PRINCE PHILIP received the send-off he deserved – one showing affection and respect for the man and admiration for the loyalty and length of his devotion to the Crown. Although the ceremonial was muted by the demands of the pandemic, that is how he would have wanted it anyway.
Even his wayward sense of humour (interpreted by the media as “gaffes”) came to be accepted as a harmless quirk in the complex character of a man who had done the state great service.
Indeed, his candour, which sometimes may have gone too far, complemented perfectly the deference under which the Queen too often had to disguise her true feelings. As Simon Schama said, without that complementarity, rooted in authentic love, the monarchy might not have survived
I came across Prince Philip a number of times over the years, mainly through our common interest in sport. It started when my newspaper, The Observer, ran a competition to raise money for an organisation called the British Sports Trust. The money raised was so large that the newspaper became closely involved with the progress of the Trust, which ran training programmes to give young people – often people with no other qualifications – a simple qualification in sports leadership.
The sports leadership programme has expanded massively around the country and trained many thousands of young leaders. I was invited to become a vice-president of the Trust and sat at board meetings chaired by Prince Philip, sometimes held over lunch at The Observer’s offices.
Later, when I left the paper and wrote a sports column in the Daily Telegraph, I often wrote on topics of special interest to Prince Philip, such as the Sports Council, of which I heavily critical, and the loss of school playing fields. He used to compliment me on these articles and send letters and notes round to my house, with ideas for columns or a useful piece of news, by despatch rider from Buckingham Palace.
He was pleased, I think, that I knew of the vital role he had played in British Sport when the Sports Councils were set up in the 1970s to fund public money to governing bodies in dividual sports. The government’s idea was these bodies should be incorporated into the Sports Council and thereby become, effectively, departments of the state. As President of the Council for Sport and Recreation (the CCPR, the umbrella for all governing bodies) he called an historic meeting and asked them if they really wanted to be treated like sports bodies in East Germany and the USSR.
They voted to keep their independence When I was on the MCC Committee, we had a visit during a Test match from the Duke, who was a long-time member. He asked what was new. The acting President, Hubert Doggart, who was standing in for the sick Colin Cowdrey, responded: “ Have you see our new Mound Stand, sir?” To which the Duke replied, with some asperity: “Seen it? Only bloody opened it, didn’t I?”
I met the Prince again when he visited the London Press Club, of which I was President, with the Queen to see an exhibition, 60 Years of Royal Front Pages, to mark their 60th wedding anniversary. He was wearing the Press Club tie which had been given to him, along with honorary membership of the club, in 1953.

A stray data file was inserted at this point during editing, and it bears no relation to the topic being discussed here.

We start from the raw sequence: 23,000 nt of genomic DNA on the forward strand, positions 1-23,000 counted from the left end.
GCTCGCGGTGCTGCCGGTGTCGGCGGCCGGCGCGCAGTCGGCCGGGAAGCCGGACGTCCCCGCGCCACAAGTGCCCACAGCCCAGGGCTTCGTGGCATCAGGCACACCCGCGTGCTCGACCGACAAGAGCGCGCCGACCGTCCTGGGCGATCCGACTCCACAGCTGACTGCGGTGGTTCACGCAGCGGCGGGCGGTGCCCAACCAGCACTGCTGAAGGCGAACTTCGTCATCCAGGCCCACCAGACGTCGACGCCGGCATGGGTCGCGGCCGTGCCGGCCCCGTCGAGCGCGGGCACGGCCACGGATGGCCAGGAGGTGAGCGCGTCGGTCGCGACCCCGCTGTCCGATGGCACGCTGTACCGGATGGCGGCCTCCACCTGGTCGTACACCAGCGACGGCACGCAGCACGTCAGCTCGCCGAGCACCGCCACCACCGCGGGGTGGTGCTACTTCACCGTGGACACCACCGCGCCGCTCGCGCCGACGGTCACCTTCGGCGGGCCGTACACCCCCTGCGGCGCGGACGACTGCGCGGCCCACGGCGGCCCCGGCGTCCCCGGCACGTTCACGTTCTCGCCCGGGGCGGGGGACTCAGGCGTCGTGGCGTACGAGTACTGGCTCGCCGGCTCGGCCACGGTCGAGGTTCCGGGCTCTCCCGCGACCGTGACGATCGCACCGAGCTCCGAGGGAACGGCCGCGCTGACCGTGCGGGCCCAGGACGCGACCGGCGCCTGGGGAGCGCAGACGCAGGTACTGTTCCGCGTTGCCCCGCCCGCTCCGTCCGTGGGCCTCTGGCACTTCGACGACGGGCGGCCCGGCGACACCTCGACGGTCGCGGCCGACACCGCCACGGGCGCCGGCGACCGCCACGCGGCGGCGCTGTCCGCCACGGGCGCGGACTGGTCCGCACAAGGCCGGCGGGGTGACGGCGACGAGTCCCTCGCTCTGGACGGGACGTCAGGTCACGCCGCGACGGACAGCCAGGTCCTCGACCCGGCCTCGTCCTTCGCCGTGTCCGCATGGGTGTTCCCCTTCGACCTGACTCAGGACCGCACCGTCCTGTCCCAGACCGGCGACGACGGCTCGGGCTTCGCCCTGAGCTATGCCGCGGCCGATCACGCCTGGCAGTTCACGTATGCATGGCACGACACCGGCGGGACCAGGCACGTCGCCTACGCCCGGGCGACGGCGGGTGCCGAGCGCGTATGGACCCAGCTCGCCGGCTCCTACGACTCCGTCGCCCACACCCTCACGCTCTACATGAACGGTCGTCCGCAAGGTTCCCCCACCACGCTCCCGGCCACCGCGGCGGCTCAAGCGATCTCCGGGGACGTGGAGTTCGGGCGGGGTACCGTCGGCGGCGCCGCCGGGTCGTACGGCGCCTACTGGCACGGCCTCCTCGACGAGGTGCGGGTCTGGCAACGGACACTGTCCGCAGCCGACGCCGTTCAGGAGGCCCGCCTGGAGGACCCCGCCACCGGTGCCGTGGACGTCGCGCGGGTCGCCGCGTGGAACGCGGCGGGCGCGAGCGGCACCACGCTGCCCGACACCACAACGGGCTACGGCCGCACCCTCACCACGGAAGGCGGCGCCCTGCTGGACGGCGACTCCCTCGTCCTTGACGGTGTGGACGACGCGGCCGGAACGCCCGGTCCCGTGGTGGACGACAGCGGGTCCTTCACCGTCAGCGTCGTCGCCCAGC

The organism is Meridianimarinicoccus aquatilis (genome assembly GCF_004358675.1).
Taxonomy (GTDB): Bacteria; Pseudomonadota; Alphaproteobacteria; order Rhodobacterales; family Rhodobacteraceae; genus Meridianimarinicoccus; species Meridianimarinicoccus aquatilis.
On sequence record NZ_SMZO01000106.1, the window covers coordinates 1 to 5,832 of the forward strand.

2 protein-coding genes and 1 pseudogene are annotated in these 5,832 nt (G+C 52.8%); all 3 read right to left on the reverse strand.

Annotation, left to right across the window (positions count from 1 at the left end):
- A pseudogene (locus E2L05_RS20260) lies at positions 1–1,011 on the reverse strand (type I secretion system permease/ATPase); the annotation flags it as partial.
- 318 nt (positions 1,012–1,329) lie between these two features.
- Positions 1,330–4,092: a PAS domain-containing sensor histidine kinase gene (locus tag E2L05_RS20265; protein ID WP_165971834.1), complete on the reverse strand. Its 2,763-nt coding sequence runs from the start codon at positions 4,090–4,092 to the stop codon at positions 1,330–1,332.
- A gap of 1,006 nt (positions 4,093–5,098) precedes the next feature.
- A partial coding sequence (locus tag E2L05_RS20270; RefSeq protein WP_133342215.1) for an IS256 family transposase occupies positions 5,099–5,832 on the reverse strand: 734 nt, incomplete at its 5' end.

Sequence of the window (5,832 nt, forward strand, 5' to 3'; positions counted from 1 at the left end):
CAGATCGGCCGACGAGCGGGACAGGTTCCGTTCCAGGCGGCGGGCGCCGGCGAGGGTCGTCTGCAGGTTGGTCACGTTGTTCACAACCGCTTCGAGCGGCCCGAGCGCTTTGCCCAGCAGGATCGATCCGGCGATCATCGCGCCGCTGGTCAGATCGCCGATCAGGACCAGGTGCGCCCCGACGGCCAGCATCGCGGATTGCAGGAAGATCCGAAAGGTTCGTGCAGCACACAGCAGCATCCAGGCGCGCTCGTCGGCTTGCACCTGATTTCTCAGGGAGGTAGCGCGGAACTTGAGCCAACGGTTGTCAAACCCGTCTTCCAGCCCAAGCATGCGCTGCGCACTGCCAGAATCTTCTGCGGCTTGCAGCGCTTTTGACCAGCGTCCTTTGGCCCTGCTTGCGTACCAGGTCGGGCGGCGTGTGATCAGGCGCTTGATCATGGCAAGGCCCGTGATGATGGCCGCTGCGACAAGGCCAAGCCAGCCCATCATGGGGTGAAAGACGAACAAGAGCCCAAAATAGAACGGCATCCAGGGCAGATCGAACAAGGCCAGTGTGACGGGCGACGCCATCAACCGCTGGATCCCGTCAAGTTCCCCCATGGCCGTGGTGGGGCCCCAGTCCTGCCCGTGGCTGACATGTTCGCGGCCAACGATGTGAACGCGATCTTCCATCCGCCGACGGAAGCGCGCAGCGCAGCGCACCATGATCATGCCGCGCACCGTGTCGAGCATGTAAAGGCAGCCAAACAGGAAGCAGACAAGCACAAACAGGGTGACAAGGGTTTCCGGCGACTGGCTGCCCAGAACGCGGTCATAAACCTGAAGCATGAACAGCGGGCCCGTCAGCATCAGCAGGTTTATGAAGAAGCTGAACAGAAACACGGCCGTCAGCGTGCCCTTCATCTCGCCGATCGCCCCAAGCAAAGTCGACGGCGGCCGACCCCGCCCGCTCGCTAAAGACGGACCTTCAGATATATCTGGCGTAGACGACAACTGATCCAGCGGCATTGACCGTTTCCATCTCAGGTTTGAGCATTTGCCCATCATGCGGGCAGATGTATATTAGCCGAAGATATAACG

I was once invited to hear Prince Philip speak at an elite club whose activities were never reported and therefore attracted speakers of an usually high calibre, presumably because they felt safe from the dreaded media. He made some remarks about the dangers of uncontrolled immigration that struck me as uncontentious, but would doubtless be regarded these days as politically incorrect and provoke screaming headlines in the papers.
After dinner the visibly relaxed Duke wandered around the room talking to the guests. By this time he had had a fair amount to drink and kept saying, in response to anything anyone sad: “That’s all right. Nothing wrong with that. That’s all right. Nothing wrong with that.”
This memory prompts me to use his own words to describe the life he lived: “That was all right. Nothing wrong with that.”
Her death at 90 has brought strong tributes to the career of Shirley Williams as a politician, even though she never achieved what many people had predicted: that she would become the first British woman Prime Minister. I always though she was always too disorganised for that job -her own excuse, apparently, is that her unmanageable hair made it impossible for anyone to take her seriously in the top role (though it has to be said Boris has managed it).
It seems incredible all these years later that she very nearly beat Elizabeth Taylor to the juvenile role in a horsy film, National Velvet.
My quarrel with her is her part in the destruction of grammar schools. I went to one myself in Coventry and it provided the route to Cambridge University hat helped me to achieve any success I have had in life.
I said this once on the BBC’s Any Questions programme and was put down firmly by Jimmy Reid, a left-wing Scottish trade union leader, who replied: “What Mr Trelford is saying is this: let us liberate the working classes, one by one, me first!”. It was a smart reply, but it missed the point.
I was surprised (and rather cheered) to learn that there are still 163 grammar schools in England, even though the Blair government tried to make it illegal to start any new ones.
Pride of the Lions
CHOICE of captain for the British and Irish Lions squad to tour South Africa in the summer seems to be coming down to two: Owen Farrell and Alan Pryce-Jones.
I think it may be the Welshman, since chief coach Warren Gatland prefers a forward as leader and the veteran (now 35) has had a hugely successful season in leading a pretty ordinary Welsh team to the Six Nations championship. If Farrell gets the nod, I doubt if he will have many England colleagues to follow his lead.